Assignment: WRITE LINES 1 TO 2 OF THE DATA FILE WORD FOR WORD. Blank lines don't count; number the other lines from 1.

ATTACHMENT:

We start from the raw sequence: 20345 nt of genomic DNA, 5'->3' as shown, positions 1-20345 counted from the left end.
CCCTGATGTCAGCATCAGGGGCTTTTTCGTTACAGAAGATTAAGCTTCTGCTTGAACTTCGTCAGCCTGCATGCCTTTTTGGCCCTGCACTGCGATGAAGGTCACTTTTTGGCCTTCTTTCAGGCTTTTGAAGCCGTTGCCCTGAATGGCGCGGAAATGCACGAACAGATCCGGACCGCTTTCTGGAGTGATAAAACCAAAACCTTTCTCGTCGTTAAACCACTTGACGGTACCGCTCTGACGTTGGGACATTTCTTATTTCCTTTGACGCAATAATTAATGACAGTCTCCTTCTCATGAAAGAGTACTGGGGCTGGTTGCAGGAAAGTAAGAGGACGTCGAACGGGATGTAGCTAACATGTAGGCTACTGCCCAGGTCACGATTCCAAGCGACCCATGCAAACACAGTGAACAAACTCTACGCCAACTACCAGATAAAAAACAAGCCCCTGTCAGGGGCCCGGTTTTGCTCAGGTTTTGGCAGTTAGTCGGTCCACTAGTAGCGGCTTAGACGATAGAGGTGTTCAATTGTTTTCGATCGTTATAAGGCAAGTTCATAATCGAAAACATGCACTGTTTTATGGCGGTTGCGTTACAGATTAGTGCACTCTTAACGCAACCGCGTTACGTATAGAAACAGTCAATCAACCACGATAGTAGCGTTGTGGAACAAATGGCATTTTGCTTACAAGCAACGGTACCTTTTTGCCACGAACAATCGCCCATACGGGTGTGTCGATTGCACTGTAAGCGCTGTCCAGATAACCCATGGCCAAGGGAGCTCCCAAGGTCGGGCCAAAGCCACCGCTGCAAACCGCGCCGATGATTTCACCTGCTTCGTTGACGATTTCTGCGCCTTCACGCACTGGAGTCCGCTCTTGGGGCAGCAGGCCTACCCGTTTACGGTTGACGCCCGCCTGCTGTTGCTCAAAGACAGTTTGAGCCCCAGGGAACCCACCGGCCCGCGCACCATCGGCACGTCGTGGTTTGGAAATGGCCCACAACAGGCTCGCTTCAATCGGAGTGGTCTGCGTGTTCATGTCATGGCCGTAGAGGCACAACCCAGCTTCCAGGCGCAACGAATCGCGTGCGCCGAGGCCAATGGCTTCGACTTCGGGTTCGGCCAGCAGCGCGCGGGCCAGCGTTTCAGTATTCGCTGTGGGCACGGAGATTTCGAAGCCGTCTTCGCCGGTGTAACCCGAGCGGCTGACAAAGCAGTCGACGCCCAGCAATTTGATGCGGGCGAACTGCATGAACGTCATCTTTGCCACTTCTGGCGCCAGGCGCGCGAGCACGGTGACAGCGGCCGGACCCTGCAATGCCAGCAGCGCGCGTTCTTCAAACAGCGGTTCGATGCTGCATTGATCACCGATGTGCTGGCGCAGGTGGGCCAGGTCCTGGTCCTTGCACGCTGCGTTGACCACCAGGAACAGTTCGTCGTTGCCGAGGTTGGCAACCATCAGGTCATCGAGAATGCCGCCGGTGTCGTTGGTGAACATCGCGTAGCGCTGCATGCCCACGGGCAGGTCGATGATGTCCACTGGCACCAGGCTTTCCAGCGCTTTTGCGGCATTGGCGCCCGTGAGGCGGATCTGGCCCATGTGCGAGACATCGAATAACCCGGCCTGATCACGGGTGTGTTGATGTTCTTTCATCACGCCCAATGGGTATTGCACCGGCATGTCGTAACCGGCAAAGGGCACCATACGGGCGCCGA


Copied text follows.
We start from the raw sequence: 20345 nt of genomic DNA, 5'->3' as shown, positions 1-20345 counted from the left end.
CCCTGATGTCAGCATCAGGGGCTTTTTCGTTACAGAAGATTAAGCTTCTGCTTGAACTTCGTCAGCCTGCATGCCTTTTTGGCCCTGCACTGCGATGAAGGTCACTTTTTGGCCTTCTTTCAGGCTTTTGAAGCCGTTGCCCTGAATGGCGCGGAAATGCACGAACAGATCCGGACCGCTTTCTGGAGTGATAAAACCAAAACCTTTCTCGTCGTTAAACCACTTGACGGTACCGCTCTGACGTTGGGACATTTCTTATTTCCTTTGACGCAATAATTAATGACAGTCTCCTTCTCATGAAAGAGTACTGGGGCTGGTTGCAGGAAAGTAAGAGGACGTCGAACGGGATGTAGCTAACATGTAGGCTACTGCCCAGGTCACGATTCCAAGCGACCCATGCAAACACAGTGAACAAACTCTACGCCAACTACCAGATAAAAAACAAGCCCCTGTCAGGGGCCCGGTTTTGCTCAGGTTTTGGCAGTTAGTCGGTCCACTAGTAGCGGCTTAGACGATAGAGGTGTTCAATTGTTTTCGATCGTTATAAGGCAAGTTCATAATCGAAAACATGCACTGTTTTATGGCGGTTGCGTTACAGATTAGTGCACTCTTAACGCAACCGCGTTACGTATAGAAACAGTCAATCAACCACGATAGTAGCGTTGTGGAACAAATGGCATTTTGCTTACAAGCAACGGTACCTTTTTGCCACGAACAATCGCCCATACGGGTGTGTCGATTGCACTGTAAGCGCTGTCCAGATAACCCATGGCCAAGGGAGCTCCCAAGGTCGGGCCAAAGCCACCGCTGCAAACCGCGCCGATGATTTCACCTGCTTCGTTGACGATTTCTGCGCCTTCACGCACTGGAGTCCGCTCTTGGGGCAGCAGGCCTACCCGTTTACGGTTGACGCCCGCCTGCTGTTGCTCAAAGACAGTTTGAGCCCCAGGGAACCCACCGGCCCGCGCACCATCGGCACGTCGTGGTTTGGAAATGGCCCACAACAGGCTCGCTTCAATCGGAGTGGTCTGCGTGTTCATGTCATGGCCGTAGAGGCACAACCCAGCTTCCAGGCGCAACGAATCGCGTGCGCCGAGGCCAATGGCTTCGACTTCGGGTTCGGCCAGCAGCGCGCGGGCCAGCGTTTCAGTATTCGCTGTGGGCACGGAGATTTCGAAGCCGTCTTCGCCGGTGTAACCCGAGCGGCTGACAAAGCAGTCGACGCCCAGCAATTTGATGCGGGCGAACTGCATGAACGTCATCTTTGCCACTTCTGGCGCCAGGCGCGCGAGCACGGTGACAGCGGCCGGACCCTGCAATGCCAGCAGCGCGCGTTCTTCAAACAGCGGTTCGATGCTGCATTGATCACCGATGTGCTGGCGCAGGTGGGCCAGGTCCTGGTCCTTGCACGCTGCGTTGACCACCAGGAACAGTTCGTCGTTGCCGAGGTTGGCAACCATCAGGTCATCGAGAATGCCGCCGGTGTCGTTGGTGAACATCGCGTAGCGCTGCATGCCCACGGGCAGGTCGATGATGTCCACTGGCACCAGGCTTTCCAGCGCTTTTGCGGCATTGGCGCCCGTGAGGCGGATCTGGCCCATGTGCGAGACATCGAATAACCCGGCCTGATCACGGGTGTGTTGATGTTCTTTCATCACGCCCAATGGGTATTGCACCGGCATGTCGTAACCGGCAAAGGGCACCATACGGGCGCCGA